Day 5: We rowed to North Hero State Park, yet again trying to race an incoming storm. We ended up just making it to our site in time, but the last 200 yards or so we were fighting pretty intense headwinds and rain. For a little bit the wind was so strong that we were not covering any ground, but everyone ended up digging really deep and we pushed through to get there (it was a very intense scene, but a lot of the campers said that it was one of their favorite parts of the trip!). North Hero was a beautiful camp site, and we finally had the opportunity to relax and hang out as a group for a longer period of time. We did some group activities that night which required reflection and discussion, which I think was really valuable.
Day 6: We made it to Canada!!!!! It took us a few hours to learn the Canadian national anthem, but we were belting it in high spirits as we finally crossed the border! Everyone was really excited and proud, and we were officially able to title ourselves as international rowers. We stayed at North Hero again, had some cake for Wiley’s (Jaqueline’s dog) and Hugo’s dad’s birthday, and looked at the stars.
Day 7: Our last full day of rowing was a long one. We stopped for lunch at Hero’s Welcome, and got some celebratory sandwiches for an almost completed (and by no means easy) trip! We spent the night at a beautiful site on Butler Island, and ate a delicious Thanksgiving dinner. The campers found a ground fruit at the site which was SO exciting (as they are pretty rare these days). We ate the delicious ground fruit and played some group games before calling it a night.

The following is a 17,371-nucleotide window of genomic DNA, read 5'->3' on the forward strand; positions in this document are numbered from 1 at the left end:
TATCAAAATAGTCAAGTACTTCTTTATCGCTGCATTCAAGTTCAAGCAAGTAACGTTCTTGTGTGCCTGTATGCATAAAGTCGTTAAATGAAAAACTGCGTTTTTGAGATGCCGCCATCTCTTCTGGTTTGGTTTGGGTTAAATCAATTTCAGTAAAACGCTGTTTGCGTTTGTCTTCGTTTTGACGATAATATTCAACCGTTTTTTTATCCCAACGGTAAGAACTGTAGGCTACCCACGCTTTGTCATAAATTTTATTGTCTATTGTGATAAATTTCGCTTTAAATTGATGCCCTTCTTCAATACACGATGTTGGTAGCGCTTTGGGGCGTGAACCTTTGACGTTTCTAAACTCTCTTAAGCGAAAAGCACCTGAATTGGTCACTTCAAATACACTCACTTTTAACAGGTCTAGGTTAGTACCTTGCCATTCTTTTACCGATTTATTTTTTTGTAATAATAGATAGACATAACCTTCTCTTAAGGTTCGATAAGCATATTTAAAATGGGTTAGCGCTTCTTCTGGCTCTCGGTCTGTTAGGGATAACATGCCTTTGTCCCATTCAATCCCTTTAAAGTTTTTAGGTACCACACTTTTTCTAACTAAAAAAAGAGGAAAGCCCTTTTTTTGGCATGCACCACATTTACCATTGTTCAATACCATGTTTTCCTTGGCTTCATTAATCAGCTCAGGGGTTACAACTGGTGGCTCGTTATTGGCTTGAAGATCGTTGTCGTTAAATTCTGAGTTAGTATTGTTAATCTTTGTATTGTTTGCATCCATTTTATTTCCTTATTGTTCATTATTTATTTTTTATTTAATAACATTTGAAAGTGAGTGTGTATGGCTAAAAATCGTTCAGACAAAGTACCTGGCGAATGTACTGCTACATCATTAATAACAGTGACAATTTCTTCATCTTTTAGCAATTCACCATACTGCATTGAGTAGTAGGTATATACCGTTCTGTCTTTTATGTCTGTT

Day 8: We rowed a little over a mile to the Kill Kare ramp, where we were picked up. That last half hour of rowing was definitely bitter sweet. Being able to finish this trip and have this amazing accomplishment under their belts was definitely an incredible and prideful moment for the campers, but everybody was certainly going to miss each other and the wonder of spending 8 full days in the backcountry.
Even though we were faced with some crazy weather and unforeseen circumstances, everyone welcomed the adversity with positive attitudes and determined spirits. I always enjoy those moments of uncertainty and unexpectedness in trips because they push the group to overcome physical and mental obstacles in ways that they may not have thought possible before. Not to mention they are a really powerful source of group unity and cohesion. I am very very proud of this group and everything that they accomplished over the 8 days, and they should be too!